Selinunte is a large archaeological park divided into 2 parts accessible by car or tourist train. You can admire some more or less preserved temples: Acropoli, Collina Orientale, the plateau of Contrada Manuzza, the sanctuary of Malophoros, and two Necropoles (Manicalunga and Galera Bagliazzo). At the time of our visit, the second part was closed.

We recommend checking if the whole park is open or not. If it isn’t, we don’t suggest stopping here as the temples are similar to the one you saw in Segesta. Or you skip the temple in Segesta and stop here.

Selinunte temple


The road towards Agrigento continues via Sciacca, a city famous for sea and thermal baths. You can enter the city through one of three ancient gates – Porta Palermo, Porta San Salvatore and Porta San Calogero. Follow the streets to discover the historical part and city main square, Piazza Angelo Scandaliato. From there, descend the numerous stairs and reach the seafront. The tiny picturesque houses will make you feel like time has stopped. The view over them from the port is the famous one you can admire in many photos and postcards. You can find it by turning left at the end of the staircases and following the main road to the port area.

Postcard view of Sciacca from the port


The town is world-famous due to Coppola’s movie The Godfather, where the name of the city was linked to the name of one of the mafia families. If you are a fan of the film or interested in the mafia, Corleone is a must-stop on your trip to Sicily. It will help you better understand the origins of the mafia phenomenon.

After magnificent brioche with ice cream, you will drive to your next sleepover destination, Agrigento.

Street sign with Corleone name

Day 7: Agrigento and beach time

Moving towards the east, you will finally arrive in the famous of all cities Sicily has to offer, Agrigento. Not to blame, but driving in the city is one of the most spectacular and memorable things of the whole trip to Sicily. Reaching the highway sign and few meters after, the entire Valley of the Temples unfolds in front of you. Following the road to reach the city centre you can admire lighten up temples uphill to Agrigento.

Make sure to see the temple complex, a UNESCO World Heritage Site. There are 8 Ancient Greek temples, with 2 of them among the best preserved in the world. Next to all of them, you can find many plaques explaining their meaning and history. We recommend stopping by in the late afternoon when they lighten up by the beautiful colours of the sunset and become romantically lighten up by the light at night. The magical setting is one of the must-see attraction on this 14 days Sicily itinerary.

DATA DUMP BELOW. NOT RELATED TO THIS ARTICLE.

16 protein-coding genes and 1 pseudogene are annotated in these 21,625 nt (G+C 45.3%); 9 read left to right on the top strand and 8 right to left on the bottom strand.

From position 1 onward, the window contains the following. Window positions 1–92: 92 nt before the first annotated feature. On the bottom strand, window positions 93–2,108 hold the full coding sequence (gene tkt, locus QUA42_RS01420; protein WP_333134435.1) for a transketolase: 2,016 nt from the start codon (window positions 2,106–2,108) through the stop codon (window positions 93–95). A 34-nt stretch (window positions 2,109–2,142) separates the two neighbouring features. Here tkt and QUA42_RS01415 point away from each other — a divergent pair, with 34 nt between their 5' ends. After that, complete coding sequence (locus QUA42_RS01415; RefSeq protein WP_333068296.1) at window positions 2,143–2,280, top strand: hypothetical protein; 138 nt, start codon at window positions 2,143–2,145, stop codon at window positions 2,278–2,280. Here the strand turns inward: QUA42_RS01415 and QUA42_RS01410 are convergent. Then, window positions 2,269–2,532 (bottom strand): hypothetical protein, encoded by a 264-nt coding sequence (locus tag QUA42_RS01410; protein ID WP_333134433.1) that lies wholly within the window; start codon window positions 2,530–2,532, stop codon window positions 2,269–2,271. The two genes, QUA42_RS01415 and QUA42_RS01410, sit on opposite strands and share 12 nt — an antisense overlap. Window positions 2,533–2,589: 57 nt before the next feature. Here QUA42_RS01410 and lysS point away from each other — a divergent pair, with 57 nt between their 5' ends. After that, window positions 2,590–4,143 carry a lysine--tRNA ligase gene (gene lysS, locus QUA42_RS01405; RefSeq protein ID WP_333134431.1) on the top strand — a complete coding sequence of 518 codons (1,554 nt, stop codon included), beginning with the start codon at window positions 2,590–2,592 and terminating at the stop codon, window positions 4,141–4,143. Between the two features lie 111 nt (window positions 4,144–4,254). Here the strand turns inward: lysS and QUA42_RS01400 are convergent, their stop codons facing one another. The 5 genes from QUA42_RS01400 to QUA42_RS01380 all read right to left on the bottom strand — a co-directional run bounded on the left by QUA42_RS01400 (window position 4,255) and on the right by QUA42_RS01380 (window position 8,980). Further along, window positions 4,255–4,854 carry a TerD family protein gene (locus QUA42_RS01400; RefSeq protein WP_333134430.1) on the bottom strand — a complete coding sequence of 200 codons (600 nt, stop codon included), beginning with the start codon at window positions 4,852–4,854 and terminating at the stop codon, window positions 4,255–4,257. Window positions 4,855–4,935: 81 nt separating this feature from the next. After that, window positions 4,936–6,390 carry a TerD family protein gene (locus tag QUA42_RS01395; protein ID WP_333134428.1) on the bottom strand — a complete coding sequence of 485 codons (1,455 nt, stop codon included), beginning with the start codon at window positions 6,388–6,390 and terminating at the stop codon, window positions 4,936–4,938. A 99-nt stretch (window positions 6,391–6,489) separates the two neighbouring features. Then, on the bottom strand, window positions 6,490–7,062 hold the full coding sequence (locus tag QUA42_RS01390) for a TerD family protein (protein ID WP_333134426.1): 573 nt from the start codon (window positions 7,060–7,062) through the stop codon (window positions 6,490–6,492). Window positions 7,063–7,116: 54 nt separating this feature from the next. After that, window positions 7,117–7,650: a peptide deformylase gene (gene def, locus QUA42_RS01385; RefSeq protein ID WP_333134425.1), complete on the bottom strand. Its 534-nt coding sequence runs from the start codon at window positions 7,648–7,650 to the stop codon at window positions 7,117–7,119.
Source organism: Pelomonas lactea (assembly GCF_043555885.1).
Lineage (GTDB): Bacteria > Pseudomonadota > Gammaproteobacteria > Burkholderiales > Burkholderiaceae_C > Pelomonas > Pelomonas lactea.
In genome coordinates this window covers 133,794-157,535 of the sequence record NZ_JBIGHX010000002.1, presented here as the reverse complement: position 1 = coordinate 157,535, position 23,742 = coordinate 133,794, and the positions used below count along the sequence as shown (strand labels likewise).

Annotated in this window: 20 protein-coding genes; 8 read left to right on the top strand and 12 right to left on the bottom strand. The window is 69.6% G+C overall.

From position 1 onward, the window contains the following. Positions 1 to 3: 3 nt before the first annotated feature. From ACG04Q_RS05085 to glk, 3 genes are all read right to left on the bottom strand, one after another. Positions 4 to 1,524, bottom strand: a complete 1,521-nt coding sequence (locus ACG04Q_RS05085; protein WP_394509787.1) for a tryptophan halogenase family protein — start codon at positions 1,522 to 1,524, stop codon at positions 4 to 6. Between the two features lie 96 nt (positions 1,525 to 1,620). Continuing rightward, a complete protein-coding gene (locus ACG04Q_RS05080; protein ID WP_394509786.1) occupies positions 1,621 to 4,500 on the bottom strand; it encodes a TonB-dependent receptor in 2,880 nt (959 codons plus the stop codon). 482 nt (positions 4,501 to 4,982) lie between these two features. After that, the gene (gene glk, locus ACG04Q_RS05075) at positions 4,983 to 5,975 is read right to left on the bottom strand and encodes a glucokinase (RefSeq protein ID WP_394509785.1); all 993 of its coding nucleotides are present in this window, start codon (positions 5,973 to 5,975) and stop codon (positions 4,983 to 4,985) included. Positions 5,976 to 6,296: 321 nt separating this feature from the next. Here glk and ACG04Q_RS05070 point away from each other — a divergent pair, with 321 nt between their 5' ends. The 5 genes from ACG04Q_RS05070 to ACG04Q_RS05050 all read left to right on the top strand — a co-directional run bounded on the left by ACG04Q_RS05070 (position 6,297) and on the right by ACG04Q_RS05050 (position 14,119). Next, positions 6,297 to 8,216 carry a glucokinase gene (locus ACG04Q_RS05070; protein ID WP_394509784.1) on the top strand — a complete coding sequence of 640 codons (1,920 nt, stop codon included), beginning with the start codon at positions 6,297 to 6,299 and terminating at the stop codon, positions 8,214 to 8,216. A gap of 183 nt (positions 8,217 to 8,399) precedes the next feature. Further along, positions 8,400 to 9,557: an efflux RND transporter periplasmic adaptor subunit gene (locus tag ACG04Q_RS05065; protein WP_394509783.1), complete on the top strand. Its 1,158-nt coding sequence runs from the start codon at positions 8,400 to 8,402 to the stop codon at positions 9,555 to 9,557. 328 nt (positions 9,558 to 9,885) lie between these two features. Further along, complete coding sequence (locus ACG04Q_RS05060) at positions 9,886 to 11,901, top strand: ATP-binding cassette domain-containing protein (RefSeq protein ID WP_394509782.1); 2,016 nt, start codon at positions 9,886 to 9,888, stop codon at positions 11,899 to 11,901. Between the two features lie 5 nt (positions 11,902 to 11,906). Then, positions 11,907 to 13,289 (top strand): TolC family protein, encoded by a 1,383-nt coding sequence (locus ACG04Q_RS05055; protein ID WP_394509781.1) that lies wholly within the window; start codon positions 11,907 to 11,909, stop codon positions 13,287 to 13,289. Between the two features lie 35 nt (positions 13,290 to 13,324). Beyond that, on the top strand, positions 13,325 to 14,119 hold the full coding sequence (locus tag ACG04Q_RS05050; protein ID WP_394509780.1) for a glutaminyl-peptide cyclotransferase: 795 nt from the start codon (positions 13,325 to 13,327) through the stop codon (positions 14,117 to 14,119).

Archeological Site Agrigento, Sicily
Valley of the temples in Agrigento, Sicily

The Agrigento small city centre is charming. Walk around Via Atenea for an hour to admire churches (Cattedrale di San Gerlando), the main square (Piazza Luigi Pirandello) and turn right or left to go off the beaten path and explore the traditional Italian streets.

Scala dei Turchi

Another beautiful place to visit during your stay in this area is the Turkish staircase, a limestone rock formation similar to the famous sister in Turkey. You are currently not able to access the white stairs. However, you can catch a beautiful sunset with a view over them from the beach nearby.

View of Scale dei Turchi from above

Day 8: Ragusa, Modica

The second part of this 2 week Sicily itinerary will take you to the beautiful baroque cities protected as UNESCO World Heritage Sites. We will start with the sister cities, Ragusa and Modica, which will leave you speechless.


I have set my eyes on Ragusa from the first moment we started exploring Sicily. And let me tell you, it surpassed all the expectations. The elegant and timeless cities damaged by the earthquake in 1693 is a place where Sicilian Baroque developed.

It’s divided into two parts – Ragusa Superiore, newly build part, and ancient Ragusa Ibla, reconstruction of the old city. Park your car in the new part and walk towards the Santa Maria delle Scale, offering an impressive view over the old part of Ragusa. The magic happens in the latter, where you can admire Baroque artefacts and architecture. Make sure to step into the Duomo di San Giorgio designed by Rosario Gagliardi, and Chiesa Anime del Purgatorio